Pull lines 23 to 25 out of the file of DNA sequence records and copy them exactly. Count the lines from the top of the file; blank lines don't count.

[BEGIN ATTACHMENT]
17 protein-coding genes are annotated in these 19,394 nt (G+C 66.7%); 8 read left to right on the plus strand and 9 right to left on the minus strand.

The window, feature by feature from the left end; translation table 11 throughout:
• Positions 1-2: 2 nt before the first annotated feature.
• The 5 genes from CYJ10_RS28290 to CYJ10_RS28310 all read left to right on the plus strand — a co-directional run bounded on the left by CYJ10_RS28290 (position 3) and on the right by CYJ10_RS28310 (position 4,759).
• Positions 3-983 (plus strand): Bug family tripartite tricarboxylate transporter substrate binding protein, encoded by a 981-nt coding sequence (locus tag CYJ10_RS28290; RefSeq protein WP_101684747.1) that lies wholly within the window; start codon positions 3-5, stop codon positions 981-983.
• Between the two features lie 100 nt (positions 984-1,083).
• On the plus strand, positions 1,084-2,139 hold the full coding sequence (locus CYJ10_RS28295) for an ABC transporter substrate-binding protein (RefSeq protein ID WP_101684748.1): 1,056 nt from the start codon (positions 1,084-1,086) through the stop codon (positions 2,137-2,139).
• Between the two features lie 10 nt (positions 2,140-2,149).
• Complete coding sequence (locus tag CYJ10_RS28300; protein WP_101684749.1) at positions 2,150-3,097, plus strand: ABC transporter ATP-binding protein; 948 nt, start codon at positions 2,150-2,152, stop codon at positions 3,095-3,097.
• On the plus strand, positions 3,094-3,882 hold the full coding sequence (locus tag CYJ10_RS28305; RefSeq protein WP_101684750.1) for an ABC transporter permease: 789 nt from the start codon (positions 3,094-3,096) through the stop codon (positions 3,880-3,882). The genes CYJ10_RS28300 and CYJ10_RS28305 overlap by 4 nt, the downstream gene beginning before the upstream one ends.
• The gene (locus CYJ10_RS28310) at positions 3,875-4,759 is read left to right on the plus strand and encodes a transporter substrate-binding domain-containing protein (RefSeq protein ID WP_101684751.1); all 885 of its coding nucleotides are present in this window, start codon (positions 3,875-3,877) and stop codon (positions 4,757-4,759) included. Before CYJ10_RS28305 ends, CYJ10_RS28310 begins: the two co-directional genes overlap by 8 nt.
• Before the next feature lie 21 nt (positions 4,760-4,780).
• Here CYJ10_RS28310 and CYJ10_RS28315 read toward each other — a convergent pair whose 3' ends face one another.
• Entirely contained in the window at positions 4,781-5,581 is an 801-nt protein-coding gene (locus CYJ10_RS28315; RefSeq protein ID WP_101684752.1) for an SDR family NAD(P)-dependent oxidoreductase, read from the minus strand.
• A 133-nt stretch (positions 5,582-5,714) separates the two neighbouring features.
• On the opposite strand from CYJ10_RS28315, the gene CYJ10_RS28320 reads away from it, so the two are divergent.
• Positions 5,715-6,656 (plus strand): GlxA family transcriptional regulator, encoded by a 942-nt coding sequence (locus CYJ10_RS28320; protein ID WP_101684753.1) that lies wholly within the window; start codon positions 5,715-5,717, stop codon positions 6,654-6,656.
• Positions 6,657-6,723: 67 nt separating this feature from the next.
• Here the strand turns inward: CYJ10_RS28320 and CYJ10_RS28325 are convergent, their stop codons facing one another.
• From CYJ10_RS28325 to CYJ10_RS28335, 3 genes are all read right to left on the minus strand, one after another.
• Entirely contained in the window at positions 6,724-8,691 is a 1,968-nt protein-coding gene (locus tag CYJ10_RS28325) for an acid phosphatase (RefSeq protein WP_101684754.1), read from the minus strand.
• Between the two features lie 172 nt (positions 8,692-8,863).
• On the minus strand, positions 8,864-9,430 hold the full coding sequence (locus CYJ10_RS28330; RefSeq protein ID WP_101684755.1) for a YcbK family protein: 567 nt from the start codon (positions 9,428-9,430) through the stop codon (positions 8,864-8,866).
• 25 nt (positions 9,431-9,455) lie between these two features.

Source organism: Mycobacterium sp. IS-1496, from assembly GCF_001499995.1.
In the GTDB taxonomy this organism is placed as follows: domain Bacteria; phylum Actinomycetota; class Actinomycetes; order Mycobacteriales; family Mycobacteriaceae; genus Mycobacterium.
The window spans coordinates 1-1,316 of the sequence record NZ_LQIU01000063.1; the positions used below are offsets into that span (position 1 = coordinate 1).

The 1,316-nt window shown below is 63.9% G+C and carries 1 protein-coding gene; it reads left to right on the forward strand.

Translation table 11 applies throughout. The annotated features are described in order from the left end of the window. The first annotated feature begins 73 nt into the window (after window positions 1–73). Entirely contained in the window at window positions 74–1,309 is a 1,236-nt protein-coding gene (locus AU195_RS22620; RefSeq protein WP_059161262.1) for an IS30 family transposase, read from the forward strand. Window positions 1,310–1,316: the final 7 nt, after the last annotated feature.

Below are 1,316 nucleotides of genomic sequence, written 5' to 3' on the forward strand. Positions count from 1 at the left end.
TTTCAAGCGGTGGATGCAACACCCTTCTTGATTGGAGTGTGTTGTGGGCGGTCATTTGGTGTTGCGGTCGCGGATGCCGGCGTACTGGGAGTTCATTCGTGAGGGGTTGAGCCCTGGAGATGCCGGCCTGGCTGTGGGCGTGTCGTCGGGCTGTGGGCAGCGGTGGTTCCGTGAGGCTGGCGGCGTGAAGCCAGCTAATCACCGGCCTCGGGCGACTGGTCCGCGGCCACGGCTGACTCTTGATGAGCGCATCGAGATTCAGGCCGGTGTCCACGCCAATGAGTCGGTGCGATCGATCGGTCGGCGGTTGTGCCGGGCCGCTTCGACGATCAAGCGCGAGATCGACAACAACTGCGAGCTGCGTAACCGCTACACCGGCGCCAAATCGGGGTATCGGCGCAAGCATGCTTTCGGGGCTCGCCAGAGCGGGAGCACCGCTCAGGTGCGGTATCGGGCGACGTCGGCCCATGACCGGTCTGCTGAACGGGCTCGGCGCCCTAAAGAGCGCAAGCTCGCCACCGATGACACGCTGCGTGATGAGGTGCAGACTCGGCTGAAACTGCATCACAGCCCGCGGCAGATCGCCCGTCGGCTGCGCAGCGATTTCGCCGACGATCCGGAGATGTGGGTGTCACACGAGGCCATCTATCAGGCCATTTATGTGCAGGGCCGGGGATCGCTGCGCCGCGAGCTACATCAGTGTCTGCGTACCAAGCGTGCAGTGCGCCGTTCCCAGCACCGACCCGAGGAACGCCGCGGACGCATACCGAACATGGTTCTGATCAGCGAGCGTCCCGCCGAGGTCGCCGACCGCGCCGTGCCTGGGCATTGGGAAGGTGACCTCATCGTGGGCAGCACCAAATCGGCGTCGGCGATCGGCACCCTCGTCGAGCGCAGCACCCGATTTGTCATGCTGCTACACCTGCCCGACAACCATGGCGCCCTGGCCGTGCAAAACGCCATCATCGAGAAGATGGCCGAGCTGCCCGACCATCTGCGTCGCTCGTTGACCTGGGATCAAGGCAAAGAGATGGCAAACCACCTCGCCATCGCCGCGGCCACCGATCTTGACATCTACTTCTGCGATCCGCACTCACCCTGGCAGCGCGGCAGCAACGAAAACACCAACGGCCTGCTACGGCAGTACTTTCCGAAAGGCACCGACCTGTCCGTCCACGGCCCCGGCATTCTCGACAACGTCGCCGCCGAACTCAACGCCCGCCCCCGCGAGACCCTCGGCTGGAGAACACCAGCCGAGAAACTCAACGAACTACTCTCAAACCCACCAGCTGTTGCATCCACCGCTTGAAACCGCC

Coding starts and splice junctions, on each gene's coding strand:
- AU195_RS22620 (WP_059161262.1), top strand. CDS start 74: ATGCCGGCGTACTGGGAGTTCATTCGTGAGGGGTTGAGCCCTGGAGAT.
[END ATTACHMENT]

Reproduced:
• On the minus strand, positions 8,864-9,430 hold the full coding sequence (locus CYJ10_RS28330; RefSeq protein ID WP_101684755.1) for a YcbK family protein: 567 nt from the start codon (positions 9,428-9,430) through the stop codon (positions 8,864-8,866).
• 25 nt (positions 9,431-9,455) lie between these two features.

Source organism: Mycobacterium sp. IS-1496, from assembly GCF_001499995.1.